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Constellations - Cygnus

Cygnus is situated in the Milky Way. Its brightest stars mark the Northern Cross. Cygnus, with the bright star Deneb in the swan's tail, appears high in the summer sky. The three bright stars Deneb, Vega (in the constellation of Lyra), and Altair (in the constellation of Aquila) mark the Summer Triangle. Altair is about 40 degrees from Deneb and Vega. The constellation Cygnus

Albireo, the bright star at the head of Cygnus, is an excellent example of a telescopic double star. Even with binoculars, you can see that it consists of two stars of different colours, one is very orange the other bluish white. You must take a look at them.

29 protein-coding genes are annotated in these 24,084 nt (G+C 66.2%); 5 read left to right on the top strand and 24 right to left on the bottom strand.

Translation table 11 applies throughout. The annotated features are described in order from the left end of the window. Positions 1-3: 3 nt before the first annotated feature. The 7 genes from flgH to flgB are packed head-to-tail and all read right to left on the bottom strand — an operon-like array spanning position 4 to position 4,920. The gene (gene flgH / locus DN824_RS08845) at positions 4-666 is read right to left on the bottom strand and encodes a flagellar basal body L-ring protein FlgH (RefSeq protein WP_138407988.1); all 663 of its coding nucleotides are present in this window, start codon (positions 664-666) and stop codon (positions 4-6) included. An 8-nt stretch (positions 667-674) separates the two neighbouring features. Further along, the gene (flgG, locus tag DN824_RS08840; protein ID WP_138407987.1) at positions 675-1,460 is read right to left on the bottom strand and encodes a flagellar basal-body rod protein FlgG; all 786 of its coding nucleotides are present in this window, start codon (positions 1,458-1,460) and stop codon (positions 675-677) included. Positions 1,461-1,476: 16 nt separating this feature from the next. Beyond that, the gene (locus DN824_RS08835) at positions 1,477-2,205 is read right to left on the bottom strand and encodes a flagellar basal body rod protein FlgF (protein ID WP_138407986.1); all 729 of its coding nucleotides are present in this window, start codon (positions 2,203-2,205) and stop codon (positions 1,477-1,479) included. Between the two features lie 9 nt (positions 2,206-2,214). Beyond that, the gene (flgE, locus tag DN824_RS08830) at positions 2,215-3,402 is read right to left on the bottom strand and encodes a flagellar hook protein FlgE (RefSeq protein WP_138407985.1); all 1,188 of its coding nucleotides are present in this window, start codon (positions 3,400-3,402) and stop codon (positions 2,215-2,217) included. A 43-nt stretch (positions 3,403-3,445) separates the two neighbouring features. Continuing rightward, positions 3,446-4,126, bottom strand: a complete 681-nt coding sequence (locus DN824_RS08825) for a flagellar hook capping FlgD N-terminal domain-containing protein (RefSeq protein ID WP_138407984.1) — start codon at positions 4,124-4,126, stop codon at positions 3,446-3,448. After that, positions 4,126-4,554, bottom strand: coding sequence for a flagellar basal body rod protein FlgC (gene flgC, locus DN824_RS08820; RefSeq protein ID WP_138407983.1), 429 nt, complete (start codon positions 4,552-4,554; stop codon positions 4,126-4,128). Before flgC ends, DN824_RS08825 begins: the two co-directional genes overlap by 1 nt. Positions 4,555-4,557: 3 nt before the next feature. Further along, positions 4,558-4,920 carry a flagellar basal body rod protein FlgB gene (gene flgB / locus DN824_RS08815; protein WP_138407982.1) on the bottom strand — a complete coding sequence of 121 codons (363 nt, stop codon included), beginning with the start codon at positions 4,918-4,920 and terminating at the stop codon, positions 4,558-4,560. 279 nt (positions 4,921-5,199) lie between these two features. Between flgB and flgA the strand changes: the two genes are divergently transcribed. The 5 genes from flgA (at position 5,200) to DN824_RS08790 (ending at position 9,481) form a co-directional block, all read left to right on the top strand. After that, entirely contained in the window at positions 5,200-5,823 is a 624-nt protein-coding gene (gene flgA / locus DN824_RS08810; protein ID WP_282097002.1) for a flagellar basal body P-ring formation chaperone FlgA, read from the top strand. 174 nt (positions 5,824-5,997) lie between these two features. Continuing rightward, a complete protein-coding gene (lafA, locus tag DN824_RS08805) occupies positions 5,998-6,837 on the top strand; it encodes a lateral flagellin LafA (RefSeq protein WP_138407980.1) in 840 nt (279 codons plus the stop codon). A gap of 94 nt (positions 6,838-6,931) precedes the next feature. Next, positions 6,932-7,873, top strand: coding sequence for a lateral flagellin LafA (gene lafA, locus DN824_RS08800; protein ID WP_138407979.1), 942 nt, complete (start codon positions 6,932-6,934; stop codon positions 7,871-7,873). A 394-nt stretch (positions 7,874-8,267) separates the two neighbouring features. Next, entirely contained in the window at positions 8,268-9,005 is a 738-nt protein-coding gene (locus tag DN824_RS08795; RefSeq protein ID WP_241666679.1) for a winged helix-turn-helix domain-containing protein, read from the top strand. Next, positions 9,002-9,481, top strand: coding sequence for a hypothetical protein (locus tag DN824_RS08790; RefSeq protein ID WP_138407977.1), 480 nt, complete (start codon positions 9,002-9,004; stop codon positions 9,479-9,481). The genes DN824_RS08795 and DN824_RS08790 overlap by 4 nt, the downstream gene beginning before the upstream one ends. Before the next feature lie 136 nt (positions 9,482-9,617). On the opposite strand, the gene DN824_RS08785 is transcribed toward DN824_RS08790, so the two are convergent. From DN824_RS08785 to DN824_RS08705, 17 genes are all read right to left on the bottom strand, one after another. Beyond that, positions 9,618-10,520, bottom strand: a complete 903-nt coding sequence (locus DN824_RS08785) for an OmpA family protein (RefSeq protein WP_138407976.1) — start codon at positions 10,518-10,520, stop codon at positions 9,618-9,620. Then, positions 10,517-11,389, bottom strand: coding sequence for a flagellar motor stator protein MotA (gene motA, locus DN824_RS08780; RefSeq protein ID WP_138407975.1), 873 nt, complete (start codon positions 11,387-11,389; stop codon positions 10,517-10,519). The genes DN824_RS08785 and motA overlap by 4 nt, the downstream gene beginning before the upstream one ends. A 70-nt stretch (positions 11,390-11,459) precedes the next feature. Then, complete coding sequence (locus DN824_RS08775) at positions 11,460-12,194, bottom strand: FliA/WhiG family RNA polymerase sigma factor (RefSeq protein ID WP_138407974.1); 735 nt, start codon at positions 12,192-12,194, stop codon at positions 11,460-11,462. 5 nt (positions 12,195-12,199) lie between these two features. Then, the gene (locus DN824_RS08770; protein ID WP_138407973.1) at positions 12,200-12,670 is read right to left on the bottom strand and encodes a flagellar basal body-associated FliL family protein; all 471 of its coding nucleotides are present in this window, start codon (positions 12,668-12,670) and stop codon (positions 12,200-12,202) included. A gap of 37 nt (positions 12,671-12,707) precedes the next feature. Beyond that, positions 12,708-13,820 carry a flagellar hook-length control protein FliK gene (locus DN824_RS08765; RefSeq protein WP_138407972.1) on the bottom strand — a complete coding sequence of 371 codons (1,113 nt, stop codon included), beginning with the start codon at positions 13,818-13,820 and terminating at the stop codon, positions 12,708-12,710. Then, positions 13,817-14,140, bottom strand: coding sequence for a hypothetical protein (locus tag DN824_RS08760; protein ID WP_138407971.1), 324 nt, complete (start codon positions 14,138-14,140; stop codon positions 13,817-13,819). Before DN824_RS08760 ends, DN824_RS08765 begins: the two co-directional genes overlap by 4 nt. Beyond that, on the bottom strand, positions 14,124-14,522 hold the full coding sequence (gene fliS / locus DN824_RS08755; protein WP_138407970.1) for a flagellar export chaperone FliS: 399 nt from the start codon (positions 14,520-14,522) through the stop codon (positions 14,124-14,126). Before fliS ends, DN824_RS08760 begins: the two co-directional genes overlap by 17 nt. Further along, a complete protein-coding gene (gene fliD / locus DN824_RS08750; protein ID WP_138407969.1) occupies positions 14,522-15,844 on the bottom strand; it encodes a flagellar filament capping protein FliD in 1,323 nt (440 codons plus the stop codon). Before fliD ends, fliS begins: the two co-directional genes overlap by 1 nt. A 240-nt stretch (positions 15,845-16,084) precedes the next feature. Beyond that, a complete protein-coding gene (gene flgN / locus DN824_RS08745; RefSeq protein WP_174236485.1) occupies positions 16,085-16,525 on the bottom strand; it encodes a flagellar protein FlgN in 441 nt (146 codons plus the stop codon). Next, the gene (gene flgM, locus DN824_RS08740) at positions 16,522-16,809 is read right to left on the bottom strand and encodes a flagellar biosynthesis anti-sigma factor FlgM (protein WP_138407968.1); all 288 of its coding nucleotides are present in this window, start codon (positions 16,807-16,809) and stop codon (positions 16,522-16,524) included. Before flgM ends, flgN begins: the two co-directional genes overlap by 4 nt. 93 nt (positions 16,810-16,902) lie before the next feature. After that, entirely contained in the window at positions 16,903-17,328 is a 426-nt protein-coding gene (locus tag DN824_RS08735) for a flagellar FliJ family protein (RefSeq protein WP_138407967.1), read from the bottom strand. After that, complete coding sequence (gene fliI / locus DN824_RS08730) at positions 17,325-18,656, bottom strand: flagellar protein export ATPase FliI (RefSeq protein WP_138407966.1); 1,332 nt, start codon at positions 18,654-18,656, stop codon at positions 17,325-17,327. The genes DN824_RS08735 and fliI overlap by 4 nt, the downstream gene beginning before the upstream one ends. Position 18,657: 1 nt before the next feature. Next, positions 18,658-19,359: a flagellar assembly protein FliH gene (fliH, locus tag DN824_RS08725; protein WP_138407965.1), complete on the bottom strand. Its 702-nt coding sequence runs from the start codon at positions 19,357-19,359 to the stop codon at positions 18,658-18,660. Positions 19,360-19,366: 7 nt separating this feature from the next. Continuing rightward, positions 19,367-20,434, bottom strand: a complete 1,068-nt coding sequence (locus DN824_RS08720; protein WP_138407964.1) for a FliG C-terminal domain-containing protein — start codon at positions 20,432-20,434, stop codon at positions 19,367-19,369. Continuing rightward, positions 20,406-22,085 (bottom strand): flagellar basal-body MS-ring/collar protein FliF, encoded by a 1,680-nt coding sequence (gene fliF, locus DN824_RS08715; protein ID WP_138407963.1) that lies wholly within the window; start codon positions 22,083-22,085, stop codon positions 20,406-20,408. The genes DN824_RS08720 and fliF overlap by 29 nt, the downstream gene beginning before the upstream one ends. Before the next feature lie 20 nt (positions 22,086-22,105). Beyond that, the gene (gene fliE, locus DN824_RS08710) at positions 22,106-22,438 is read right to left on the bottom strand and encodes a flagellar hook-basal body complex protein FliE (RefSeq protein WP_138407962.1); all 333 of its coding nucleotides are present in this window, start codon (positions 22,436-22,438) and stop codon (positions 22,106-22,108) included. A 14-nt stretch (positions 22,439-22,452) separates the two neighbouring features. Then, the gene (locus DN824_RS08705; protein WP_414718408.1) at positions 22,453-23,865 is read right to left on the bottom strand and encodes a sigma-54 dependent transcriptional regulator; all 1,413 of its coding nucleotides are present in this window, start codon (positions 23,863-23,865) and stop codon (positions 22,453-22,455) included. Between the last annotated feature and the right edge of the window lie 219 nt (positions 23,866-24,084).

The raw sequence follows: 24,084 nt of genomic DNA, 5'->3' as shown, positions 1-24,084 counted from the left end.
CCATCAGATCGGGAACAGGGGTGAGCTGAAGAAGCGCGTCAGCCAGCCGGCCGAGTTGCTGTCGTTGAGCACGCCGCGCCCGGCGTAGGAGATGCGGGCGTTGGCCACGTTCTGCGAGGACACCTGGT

As Cygnus lies in the Milky Way, it is full of variable stars (stars with brightness that varies over a period of time) and there have been several novae in the boundaries of this constellation - the last was seen in 1976.

The North American Nebula lies within Cygnus; it's very dim but is reported to be easy to photograph. The nebula needs a telescope with aperture larger than 6" to see it.

TELESCOPIC OBJECTS
Object Magnitude Comments
M29 6.6 Open cluster
M39 4.6 Open cluster


MAIN STARS
Name Mag Distance Comments
 Deneb 1.2 1800 L/Y 70,000 times as luminous as the Sun.
 Sadr 2.2 750 L/Y
 Gienah 2.4 82 L/Y
2.8 124 L/Y
 Albireo 3.1 390 L/Y


MULTIPLE STARS
Name Mag / Separation Comments
 Albireo 3.1 & 5.1 / 34.4" Best example of a double star, with one star shining red the other blue, magnificent.

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Author: Alistair Thomson

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